Surreal and spectacular

After an epic journey lasting 32 hours we arrived at Frankfurt airport. Bleary eyed and disheveled a crazy minibus driver collected us and immediately we feared our trip would end within moments of arriving. He was the worst driver honking and abusing everyone in his way. Miraculously we didn’t crash and he literally pushed us out at our destination where we collected our hire car. Then the real adventure began.

For Australians who drive on the left hand side of the road we found driving on the right side hair-raising. I kept having visions of head on crashes and was a nervous passenger with white clenched knuckles. Some of the streets in the towns are so narrow they barely fit one car yet they are two-way. This will take some getting used to. We drove alongside the Rhine River and saw the distinctive German housing lining the banks, reminding us of doll houses. It was both surreal and spectacular.

As we stepped out of the car at our destination Sankt Goar, a medieval style city on the Rhine, the church bells were ringing. It was a beautiful sound and I felt a wave of emotion. It is not only the sights but the arousal of all the senses that enrich my travel memories.

The sun was shining and we enjoyed our first dining experience of local cuisine on a verandah overlooking the Rhine and the town square. What a perfect start to our holiday.

Our apartment for the first five days is ideal with everything we need. It is in the loft of a house in a typical residential street in Biebernshein, on top of the Rhine Valley. The houses are beautifully kept with lovely gardens and the area is quiet and peaceful, exactly what I like.

The following day was overcast when we took a Rhine River cruise to Rudesheim and enjoyed the scenery of the quaint German villages along the river banks. There are hundreds of acres of vineyards growing on the sides of the valley walls and we can’t imagine how they pick the grapes on such a steep incline.

The number of boats that use the Rhine carrying passengers, cargo and river barges is extensive. They constantly move up and down the river taking something to somewhere. Along the banks there are several caravan parks where people sit on deck chairs watching the boat traffic on the Rhine.

We took a cable car in Rudesheim to the top of the ridge line and walked for an hour through the forest breathing in the fresh damp smell of leaves and later rode the chair lift  down to Assmannshausen.

The sun shone on the third day for our scenic drive to Treis-Karden and Alken  where we soaked in the atmosphere of the quaint country towns.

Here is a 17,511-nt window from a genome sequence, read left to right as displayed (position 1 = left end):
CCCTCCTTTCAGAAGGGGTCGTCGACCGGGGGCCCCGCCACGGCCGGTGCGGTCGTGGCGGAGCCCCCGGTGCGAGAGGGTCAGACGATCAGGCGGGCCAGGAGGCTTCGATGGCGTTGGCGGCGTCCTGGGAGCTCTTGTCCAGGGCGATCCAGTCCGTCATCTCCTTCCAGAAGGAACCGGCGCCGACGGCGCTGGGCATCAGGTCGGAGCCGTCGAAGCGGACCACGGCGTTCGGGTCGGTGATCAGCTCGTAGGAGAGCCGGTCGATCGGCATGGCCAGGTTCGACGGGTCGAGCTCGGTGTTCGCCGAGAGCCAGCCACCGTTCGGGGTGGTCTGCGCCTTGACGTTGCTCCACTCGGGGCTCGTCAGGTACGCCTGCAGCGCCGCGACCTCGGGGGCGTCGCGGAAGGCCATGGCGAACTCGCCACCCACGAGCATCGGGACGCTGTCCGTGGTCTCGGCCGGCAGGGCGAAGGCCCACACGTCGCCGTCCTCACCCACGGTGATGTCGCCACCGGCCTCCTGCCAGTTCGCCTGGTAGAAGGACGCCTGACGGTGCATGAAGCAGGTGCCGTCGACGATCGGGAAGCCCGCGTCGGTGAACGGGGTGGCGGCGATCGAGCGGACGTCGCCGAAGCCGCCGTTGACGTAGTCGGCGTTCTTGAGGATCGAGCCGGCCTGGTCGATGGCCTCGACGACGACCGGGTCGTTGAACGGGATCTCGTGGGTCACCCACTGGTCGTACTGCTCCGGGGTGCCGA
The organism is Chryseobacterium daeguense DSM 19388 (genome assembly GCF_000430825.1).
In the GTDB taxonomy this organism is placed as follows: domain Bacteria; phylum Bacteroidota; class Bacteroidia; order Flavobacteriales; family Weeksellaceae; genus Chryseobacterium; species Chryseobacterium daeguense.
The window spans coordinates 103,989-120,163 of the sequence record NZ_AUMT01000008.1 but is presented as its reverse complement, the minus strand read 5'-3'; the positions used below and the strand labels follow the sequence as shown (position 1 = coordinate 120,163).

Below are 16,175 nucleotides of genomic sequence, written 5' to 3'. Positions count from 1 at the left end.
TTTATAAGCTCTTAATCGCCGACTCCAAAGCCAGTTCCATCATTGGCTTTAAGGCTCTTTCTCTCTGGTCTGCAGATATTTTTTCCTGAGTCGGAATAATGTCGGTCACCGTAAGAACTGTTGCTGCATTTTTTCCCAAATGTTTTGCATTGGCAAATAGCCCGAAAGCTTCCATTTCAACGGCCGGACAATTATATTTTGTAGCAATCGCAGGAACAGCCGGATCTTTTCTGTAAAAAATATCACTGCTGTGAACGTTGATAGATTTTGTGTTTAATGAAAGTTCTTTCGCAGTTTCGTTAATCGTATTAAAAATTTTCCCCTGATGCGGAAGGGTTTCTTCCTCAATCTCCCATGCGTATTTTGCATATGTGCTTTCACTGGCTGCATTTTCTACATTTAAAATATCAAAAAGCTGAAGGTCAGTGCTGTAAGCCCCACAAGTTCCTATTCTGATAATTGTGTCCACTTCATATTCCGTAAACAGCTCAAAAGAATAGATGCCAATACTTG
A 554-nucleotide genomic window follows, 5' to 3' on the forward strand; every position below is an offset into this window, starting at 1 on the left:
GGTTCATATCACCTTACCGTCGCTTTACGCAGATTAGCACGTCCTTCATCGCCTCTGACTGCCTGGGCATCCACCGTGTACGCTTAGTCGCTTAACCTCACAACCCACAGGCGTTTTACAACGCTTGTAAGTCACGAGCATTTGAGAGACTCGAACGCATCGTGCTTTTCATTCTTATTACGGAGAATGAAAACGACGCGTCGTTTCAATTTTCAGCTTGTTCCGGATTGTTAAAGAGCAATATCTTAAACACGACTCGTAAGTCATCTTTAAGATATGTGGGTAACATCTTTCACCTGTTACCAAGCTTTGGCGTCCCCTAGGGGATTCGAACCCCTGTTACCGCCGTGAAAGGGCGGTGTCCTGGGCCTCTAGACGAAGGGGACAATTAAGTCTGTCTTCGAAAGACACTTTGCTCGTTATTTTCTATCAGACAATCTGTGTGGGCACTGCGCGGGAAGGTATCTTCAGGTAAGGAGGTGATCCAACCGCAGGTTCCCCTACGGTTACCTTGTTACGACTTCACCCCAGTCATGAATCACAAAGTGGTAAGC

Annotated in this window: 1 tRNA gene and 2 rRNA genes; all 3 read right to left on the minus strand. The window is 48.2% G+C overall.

So far everything has gone well. We are still in the initial euphoria of travel where everything is new and incredible.

Something personal observations to date

  • Beautiful displays of colourful flowers adorn most window sills and town centres making them bright and welcoming
  • The price of eating and drinking in café’s is cheaper here than in Australia
  • German people seem quite stern and don’t smile easily. This is not a judgment just an observation.
  • Travelling opens your eyes to the best and worst of the human race.

Next stop is Lavaux in Switzerland.

Some photos from our time in Sankt Goar.

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11 thoughts on “Surreal and spectacular

  1. Thanks for sharing your travel stories.
    I’m German and am currently living somewhat close to the area you visited (near Heidelberg). It’s interesting to hear an Australian’s view on the landscape and houses (and on Germans who don’t smile easily).

    I came upon your website after reading your inspiring story in Barbara Franken’s book about awakening experiences.

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  2. Beautiful Jenna–I love Germany and love Switzerland. Yes, driving and driver throughout Europe is indeed an interesting affair—hence why I prefer not to rent a car driving myself—I’ve always held on for dear life in a taxi, used trains, bus or a hired driver—with the cab drivers, especially in places like Rome, you just learn to “go with the flow” and say a small prayer 🙂
    Have a marvelous time and soak it all in 🙂
    hugs my wayward traveler—Julie

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  3. What a lovely area! I know Germans don’t smile – my grandfather was raised as a second generation immigrant and honestly i never saw him smile either………… too stoic I think. They don’t smile much in New York City either ………. but then, why would they? It takes effort …….

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  4. Hello Jenna, I always look at the pics first before reading the post. Thanks for sharing the beautiful pictures and insights of your adventure. Looking forward to more pics and stories. I believe this is only the beginning of the most memorable journey 🙂 Much love, Pat

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